The past couple of weeks I have seen and heard of quite a few disease problems with turfgrass. As always, the grass that seems to be affected most is St. Augustine.
There are numerous turf diseases, but the one that has gotten worse the last few years is take-all patch (Gaeumannomyces graminis). The other one is large patch (Rhizoctonia solani). These diseases can look quite similar.
Some people think that if they have a turf disease, they can put a fungicide on it and presto! the disease is gone and the grass spreads back in. Fungicides will not do any good if you treat at the wrong time for take-all patch, however.
With both diseases, you get round to irregular patches of dead grass anywhere from 6 inches to 3 feet in diameter. As the disease progresses, patches might come together, eventually killing large areas of the lawn. With large-patch disease this time of year, the grass almost gets a bronze-looking halo in the infected areas.
The best way to distinguish between take-all and large patch is by pulling on a yellow or brown blade of grass. In most cases, the blade infected with large patch will give some resistance, whereas the turf infected with take-all patch will easily pull from the ground.
Also, the stolon infected with brown patch will not be brown/black as it will be with take-all patch.
Take-all patch causes affected stolons to be easily pulled from the roots because of the root rot that takes place. The roots of the grass will be blackened, shortened and rotted.
Good management of the lawn is the best approach to prevent either disease. Take-all patch problems are closely related to soil pH. Keep the pH level below 6.5. Fertilizers and natural rainfall are acidifiers. Manganese deficiency increases the severity of take-all, so supplements can be added. A premium fertilizer with micronutrients contains manganese.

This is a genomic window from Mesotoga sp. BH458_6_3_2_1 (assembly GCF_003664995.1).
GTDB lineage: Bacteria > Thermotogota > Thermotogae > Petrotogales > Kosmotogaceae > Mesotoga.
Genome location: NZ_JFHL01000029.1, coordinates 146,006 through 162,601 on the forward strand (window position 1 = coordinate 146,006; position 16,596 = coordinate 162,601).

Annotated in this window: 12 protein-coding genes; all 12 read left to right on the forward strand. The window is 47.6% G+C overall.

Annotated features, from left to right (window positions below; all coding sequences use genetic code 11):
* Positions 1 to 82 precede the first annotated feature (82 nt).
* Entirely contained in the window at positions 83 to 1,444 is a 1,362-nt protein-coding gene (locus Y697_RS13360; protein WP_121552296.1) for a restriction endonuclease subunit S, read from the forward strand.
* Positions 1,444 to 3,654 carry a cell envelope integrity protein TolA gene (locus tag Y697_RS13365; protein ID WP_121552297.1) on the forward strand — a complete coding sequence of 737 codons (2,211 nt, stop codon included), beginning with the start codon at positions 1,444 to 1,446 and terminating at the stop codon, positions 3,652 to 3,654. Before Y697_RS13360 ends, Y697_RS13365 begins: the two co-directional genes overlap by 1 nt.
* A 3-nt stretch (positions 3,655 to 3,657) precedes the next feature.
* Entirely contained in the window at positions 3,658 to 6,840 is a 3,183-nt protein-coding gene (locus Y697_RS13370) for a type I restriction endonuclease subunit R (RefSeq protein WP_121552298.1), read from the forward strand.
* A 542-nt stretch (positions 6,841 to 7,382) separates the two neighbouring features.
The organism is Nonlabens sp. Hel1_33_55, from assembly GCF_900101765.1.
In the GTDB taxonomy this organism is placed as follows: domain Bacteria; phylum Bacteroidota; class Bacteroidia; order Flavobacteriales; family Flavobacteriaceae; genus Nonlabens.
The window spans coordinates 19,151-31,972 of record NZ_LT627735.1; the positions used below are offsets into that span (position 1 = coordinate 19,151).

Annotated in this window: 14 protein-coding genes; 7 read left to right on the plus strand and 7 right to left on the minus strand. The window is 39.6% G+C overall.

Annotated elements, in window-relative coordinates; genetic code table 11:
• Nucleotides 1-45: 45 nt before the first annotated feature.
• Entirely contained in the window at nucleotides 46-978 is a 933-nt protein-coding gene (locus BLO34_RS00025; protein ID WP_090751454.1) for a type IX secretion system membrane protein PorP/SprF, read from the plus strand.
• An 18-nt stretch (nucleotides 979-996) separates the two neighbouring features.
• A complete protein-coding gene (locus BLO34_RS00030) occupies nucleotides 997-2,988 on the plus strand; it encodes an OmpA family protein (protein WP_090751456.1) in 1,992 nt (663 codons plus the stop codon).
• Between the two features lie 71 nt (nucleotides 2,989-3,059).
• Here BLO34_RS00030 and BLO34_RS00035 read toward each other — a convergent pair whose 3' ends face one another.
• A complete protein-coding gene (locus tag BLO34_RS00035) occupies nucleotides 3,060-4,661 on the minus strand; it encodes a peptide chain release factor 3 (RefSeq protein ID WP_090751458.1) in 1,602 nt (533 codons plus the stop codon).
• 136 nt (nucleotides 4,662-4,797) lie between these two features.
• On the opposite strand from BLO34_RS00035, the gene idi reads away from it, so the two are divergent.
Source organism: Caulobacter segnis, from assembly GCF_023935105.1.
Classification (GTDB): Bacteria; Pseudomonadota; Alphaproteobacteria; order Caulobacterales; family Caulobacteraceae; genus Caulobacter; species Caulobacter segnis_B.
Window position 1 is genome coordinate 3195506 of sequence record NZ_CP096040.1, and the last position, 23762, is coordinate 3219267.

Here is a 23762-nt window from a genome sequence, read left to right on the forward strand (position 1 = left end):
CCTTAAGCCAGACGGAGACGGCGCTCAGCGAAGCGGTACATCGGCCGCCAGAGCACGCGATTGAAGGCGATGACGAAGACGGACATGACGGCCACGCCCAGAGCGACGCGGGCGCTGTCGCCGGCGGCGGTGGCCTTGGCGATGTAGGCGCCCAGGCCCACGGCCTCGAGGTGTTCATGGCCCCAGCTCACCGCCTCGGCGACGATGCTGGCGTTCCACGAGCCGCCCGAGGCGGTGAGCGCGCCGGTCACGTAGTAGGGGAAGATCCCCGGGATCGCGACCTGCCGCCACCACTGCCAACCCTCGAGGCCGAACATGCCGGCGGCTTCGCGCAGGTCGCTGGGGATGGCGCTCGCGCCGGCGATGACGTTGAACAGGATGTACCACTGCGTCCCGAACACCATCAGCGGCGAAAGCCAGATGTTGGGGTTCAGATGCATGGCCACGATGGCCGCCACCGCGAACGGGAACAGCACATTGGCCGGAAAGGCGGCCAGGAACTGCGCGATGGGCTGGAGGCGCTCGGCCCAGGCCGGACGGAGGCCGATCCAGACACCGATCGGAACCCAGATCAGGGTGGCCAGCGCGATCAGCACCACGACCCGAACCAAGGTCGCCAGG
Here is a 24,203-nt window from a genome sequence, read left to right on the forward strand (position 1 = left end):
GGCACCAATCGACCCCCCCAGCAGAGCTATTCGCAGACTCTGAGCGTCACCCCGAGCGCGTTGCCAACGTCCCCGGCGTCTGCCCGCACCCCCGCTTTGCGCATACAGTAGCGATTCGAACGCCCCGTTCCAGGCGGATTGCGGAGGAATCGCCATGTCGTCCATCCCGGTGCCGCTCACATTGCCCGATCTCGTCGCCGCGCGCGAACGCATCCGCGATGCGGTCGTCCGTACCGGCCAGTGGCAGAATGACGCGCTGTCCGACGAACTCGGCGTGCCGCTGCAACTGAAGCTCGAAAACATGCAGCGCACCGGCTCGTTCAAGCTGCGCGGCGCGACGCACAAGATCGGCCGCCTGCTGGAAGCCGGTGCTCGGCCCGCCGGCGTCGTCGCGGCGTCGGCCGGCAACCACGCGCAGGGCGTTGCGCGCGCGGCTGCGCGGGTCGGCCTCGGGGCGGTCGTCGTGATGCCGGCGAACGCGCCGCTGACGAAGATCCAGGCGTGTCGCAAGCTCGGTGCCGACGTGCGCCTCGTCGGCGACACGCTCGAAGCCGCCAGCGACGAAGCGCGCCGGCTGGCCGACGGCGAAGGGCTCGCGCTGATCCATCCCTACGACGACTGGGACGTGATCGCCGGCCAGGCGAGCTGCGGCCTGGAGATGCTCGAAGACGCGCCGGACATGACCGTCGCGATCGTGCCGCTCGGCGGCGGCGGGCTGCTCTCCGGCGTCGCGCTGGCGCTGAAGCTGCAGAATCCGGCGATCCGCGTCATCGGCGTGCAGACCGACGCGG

To help prevent either disease, maintain good surface drainage on the lawn. Core aerate the lawn to allow better drainage and movement of air and water to the roots. This is especially needed on turfgrass growing in heavy clay soil.
Water your grass only when it needs it and avoid frequent, light irrigation to reduce the humidity. The less often you wet the grass the better. Water deeply, running the sprinkler sometime between midnight and before noon the next day.
Follow recommended fertilization practices, particularly nitrogen, for each grass. A soil test will let you know the fertility levels and give nitrogen recommendations.
Excessive nitrogen can make large patch worse.
Be careful when applying herbicides to the lawn. St. Augustine does not have a high tolerance for herbicides. This is especially true when the grass may have been damaged by chinch bugs.
Don’t let your grass build up a big thatch layer. It should be no more than 1-inch thick. A thick thatch layer is a haven for diseases to develop.
With large patch, it helps to increase the air circulation around the lawn. Shrub and tree barriers contribute to shade and lack of air circulation. Some pruning of limbs and foliage can help.
Fungicide applications can be helpful. With large patch, you can apply them anytime you see the fungus. But this is not true with take-all patch. Research has shown that fungicides do little good during the summer. The best time to apply them for take-all patch is during the last week of September or early October.
A good signal is when the night temperature drops to 55 degrees. Then reapply 28 days later. Watch it next spring after green-up and apply again if needed.
The best fungicides for either of these two diseases that are available to homeowners in most garden centers are ones that contain myclobutanil (Immunox, Fertilome F-Stop, Green Light Fungaway). Two others for large patch are thiophanate methyl (Scotts Lawn Fungus Control) and maneb (Hi-Yield Maneb Lawn & Garden).
REACH SID MULLIS, THE DIRECTOR OF THE UNIVERSITY OF GEORGIA EXTENSION SERVICE OFFICE FOR RICHMOND COUNTY, AT (706) 821-2349 OR SMULLIS@UGA.EDU.